The film tells its story well until you realize there isn’t going to be any more of it. This is it. Portrait of a serial killer whose brought you into his point of view and taught you that yes, this is what they all deserve. Now you see, now you understand. This is Dylan Klebold and Eric Harris putting on black trench coats and walking into the library at Columbine with smiles on their faces at long last — their tormentors will get what they deserve, all who laughed at them will pay a price. And how cool it will feel to be that guy, even if it leads to a bullet in the head at the end of it. A lifelong sense of being a victim at the hands of a cold and indifferent society, one that never gave them that American dream THEY and THEY ALONE as white men were promised. No girls, no attention, no power. But guns — ah, now we have the great equalizer.
When we see Joker emerge at last in full makeup with a stride and a swagger and the kind of confidence men need to be attractive to women — the music changes as the man changes. Why? Because now he is POWER. He is everything he always wanted to be and all he had to do was have nothing to lose. Kill or be killed, or both. Oh primates, we never change. This is what silverbacks do to show power in the clan. Murder the alpha males and you can rise. And the scary part is, you are sitting there in the dark saying yeah, Joker, go fuck them up. They DESERVE it. They shit on you so now you’ll shit on them.
And who doesn’t watch that and feel a little twinge of desire? A little bit of — oh if only I had the nerve to just do away with anyone we regard as a threat. I often spend my days beating back despair about humanity overall. No, not because I am ignored or invisible — but because I know the pain we humans have caused, the hell we as a species have created. What we do to animals and to each other, what we’ve done to this planet — hell, even what we do on Twitter. I have to fight every day for a reason to say, “Hey, we’re worth fighting for.”
The part of Joker that gets me (which again is a great film within the confines of its genre) is that if you simply cast a black man in the lead you would have a whole different movie. I’m pretty sure you all can figure out for yourselves why that would be such a different movie and to much of America, considered more dangerous. But no, it’s mostly white male rage we’re talking about here. It’s the same rage that is driving Trump’s popularity in some places. The same rage that stokes icky threads on Reddit or 4chan. Millions of disaffected white men are feeling that they’re in a crisis in this country, without a doubt, and there is no sympathy for them, no compassion, no understanding — because anyone who’s not in the same dire straits can simply say, “Fuck them. Who cares.”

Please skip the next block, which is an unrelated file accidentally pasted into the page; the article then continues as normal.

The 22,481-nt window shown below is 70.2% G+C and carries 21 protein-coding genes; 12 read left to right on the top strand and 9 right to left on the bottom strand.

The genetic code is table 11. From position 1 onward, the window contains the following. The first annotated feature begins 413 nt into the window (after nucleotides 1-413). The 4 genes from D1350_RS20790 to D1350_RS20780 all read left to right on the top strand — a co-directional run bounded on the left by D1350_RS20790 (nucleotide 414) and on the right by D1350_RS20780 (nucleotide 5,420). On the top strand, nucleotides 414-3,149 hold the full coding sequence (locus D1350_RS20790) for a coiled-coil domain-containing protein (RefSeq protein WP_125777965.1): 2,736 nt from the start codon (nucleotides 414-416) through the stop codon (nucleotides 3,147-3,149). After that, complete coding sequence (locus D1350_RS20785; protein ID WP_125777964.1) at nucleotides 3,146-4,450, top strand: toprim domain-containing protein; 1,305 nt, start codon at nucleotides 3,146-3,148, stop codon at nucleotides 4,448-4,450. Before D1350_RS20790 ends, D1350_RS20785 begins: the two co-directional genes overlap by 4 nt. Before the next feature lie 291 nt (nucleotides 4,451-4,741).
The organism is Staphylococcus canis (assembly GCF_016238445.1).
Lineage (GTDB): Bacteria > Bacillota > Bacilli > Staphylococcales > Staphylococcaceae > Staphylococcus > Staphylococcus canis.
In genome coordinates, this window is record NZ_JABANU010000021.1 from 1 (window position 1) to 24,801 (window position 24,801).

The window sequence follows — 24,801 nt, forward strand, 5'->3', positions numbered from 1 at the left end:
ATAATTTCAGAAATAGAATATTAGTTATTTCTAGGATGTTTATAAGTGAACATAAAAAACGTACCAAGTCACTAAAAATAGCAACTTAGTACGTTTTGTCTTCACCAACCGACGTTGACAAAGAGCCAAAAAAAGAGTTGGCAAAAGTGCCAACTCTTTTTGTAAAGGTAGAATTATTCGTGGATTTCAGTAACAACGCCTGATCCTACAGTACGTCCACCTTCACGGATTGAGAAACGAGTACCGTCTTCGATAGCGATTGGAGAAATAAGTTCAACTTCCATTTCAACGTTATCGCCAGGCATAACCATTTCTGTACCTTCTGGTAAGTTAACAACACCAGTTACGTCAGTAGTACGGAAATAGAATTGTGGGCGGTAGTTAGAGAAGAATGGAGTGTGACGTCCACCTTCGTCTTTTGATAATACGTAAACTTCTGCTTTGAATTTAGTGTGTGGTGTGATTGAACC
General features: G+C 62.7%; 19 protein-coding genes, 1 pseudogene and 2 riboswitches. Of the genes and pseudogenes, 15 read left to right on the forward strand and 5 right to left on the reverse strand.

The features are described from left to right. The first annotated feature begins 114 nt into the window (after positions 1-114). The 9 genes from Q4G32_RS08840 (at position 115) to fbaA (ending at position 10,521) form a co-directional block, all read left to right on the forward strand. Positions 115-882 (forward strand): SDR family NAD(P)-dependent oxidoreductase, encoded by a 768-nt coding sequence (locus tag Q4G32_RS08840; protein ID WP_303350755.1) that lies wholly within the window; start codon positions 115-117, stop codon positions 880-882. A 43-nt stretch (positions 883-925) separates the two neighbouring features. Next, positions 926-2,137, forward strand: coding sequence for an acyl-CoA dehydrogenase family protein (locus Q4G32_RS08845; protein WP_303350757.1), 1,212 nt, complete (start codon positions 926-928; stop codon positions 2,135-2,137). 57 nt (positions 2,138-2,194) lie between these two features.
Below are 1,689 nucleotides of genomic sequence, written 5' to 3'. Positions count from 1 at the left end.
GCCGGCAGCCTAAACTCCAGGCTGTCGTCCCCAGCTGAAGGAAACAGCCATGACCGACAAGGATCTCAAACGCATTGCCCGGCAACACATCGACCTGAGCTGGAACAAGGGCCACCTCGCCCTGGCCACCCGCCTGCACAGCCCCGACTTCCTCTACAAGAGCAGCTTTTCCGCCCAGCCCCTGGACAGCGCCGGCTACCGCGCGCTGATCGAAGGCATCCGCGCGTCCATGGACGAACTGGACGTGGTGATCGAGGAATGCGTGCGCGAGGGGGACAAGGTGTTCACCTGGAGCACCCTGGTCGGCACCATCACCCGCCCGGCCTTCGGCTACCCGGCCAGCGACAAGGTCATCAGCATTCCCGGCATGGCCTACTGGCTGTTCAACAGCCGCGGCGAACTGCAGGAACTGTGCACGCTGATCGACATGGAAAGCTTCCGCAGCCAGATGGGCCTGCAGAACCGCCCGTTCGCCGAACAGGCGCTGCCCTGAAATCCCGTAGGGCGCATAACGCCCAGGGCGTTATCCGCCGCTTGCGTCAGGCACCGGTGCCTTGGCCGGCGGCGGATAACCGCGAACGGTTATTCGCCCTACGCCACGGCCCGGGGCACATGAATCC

Joker is a rallying cry, despite its obvious efforts to steer the ship in the Michael Moore direction, to make it more of a lament about society’s ills, namely corrupt politicians and income inequality. All of that is there. The truth is that we all have to work together to be more compassionate towards each other. We can’t, as a culture, make white men the enemy by default, not because they’ll start killing people, but because we’re all on the same life raft, abandoning the sinking ship.
Joker’s hidden message, once you wade through the horrible and the miserable, is just that. In its own way, it is trying to say — love they neighbor. That theme — along with forgiveness, which Joker wouldn’t touch even a little bit — is threaded through so many of the best films this year. The problem, though, is that Joker gets tangled up in the part of revenge porn that’s sexy to so many of us — the violence gets us off. We love the Joker. We want to be on his side, to follow him wherever he goes. He isn’t here to show us the way forward, or the way out. We might be inclined to follow him — a loser societal outcast who says nothing matters. That was Charles Manson’s message about the piggies and the establishment and the rich. Look at how many girls followed him too. Didn’t they love it how he was going to stick it to the man. That anti-establishment message from the 1960s that seemed so glorious in its peace, love and anti-Vietnam slogans quickly fermented into something rotten in the hills of Chatsworth. Be careful of the heroes you make. Be careful of the villains you admire.
So keep Joker in the terrarium where it belongs. In the universe of imaginative superhero and super-villains. Wait, as always, for our caped crusader to fly in and teach our laughing monster a thing or two about good overcoming evil.